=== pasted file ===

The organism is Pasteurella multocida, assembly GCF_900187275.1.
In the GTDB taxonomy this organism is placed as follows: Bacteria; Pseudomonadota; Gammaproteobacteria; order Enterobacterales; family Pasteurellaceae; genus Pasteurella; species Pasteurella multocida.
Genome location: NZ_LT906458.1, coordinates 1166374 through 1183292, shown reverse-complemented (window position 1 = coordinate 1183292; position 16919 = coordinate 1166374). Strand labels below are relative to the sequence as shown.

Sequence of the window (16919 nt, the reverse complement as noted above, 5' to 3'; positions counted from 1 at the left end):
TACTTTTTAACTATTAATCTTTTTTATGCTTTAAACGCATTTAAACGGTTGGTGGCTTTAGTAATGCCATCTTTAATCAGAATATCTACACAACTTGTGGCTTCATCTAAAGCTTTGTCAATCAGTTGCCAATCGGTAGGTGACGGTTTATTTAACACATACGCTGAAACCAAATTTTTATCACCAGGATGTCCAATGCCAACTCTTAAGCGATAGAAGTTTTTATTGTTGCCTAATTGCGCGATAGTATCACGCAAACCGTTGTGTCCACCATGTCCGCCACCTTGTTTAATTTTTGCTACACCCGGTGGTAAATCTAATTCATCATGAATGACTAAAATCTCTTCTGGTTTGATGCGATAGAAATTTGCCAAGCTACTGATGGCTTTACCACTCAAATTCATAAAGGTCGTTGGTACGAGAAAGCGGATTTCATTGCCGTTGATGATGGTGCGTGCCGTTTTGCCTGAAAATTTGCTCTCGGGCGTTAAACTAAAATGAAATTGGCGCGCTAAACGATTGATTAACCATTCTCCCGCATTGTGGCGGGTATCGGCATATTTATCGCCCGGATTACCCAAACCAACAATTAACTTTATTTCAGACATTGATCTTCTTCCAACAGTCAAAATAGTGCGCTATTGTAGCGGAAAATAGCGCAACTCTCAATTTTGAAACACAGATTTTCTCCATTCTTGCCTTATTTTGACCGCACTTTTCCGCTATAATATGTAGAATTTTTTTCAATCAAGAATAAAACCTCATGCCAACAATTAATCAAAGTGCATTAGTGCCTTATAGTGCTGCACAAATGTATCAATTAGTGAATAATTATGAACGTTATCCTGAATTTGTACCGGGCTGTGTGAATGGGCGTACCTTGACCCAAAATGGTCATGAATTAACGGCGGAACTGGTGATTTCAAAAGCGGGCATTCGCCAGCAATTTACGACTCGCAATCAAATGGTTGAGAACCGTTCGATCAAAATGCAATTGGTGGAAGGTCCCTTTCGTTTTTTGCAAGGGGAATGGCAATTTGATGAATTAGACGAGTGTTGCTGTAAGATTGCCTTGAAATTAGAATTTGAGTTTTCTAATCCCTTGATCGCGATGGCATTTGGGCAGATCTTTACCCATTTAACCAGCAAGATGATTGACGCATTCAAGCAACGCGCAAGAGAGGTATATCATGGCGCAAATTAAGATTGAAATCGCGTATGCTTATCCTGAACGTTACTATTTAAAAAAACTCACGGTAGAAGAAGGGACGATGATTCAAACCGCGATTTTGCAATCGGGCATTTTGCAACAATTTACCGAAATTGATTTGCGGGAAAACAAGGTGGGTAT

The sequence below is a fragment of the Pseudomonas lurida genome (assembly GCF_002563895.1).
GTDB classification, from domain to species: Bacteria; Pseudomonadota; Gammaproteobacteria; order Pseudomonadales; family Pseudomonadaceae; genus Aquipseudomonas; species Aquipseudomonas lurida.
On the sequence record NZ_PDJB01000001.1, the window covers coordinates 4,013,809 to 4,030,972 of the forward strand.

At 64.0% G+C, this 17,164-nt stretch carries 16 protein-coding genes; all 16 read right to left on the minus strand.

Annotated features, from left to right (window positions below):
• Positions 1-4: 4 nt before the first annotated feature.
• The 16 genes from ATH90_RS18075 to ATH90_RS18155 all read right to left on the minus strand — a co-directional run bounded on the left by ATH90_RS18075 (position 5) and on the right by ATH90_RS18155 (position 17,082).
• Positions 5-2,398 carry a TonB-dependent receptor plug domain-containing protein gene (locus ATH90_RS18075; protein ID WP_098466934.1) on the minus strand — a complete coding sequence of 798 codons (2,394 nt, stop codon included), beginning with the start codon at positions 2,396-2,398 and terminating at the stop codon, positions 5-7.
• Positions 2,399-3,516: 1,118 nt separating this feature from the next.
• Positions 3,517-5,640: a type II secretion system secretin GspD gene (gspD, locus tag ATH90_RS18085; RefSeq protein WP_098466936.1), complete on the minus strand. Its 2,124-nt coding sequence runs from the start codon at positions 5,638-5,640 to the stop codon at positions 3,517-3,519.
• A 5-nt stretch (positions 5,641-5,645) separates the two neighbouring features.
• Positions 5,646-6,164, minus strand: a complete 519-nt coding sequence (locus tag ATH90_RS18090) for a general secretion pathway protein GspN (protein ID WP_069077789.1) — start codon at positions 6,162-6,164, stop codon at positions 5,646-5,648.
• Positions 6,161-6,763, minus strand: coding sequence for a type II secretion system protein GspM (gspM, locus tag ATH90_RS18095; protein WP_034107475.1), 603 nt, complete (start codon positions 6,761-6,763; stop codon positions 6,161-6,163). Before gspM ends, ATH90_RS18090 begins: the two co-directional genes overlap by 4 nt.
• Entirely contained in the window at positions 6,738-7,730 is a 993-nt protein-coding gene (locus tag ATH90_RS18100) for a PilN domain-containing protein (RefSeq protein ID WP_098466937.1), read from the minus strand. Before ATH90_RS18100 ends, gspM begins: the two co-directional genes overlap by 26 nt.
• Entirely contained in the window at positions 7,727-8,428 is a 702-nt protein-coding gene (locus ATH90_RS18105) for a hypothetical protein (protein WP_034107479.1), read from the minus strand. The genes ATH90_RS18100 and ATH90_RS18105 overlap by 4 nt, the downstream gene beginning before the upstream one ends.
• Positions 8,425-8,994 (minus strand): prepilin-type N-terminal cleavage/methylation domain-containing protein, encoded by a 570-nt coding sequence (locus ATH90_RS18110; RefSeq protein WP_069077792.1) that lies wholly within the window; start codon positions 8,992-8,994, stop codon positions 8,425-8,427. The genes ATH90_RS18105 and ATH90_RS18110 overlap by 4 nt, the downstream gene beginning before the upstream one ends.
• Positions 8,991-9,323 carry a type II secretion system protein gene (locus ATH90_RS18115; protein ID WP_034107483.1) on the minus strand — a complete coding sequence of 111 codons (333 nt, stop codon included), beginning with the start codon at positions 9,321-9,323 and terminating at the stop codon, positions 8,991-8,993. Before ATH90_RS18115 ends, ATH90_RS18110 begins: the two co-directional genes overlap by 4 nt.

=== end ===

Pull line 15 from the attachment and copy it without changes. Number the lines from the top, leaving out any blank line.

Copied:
• Positions 3,517-5,640: a type II secretion system secretin GspD gene (gspD, locus tag ATH90_RS18085; RefSeq protein WP_098466936.1), complete on the minus strand. Its 2,124-nt coding sequence runs from the start codon at positions 5,638-5,640 to the stop codon at positions 3,517-3,519.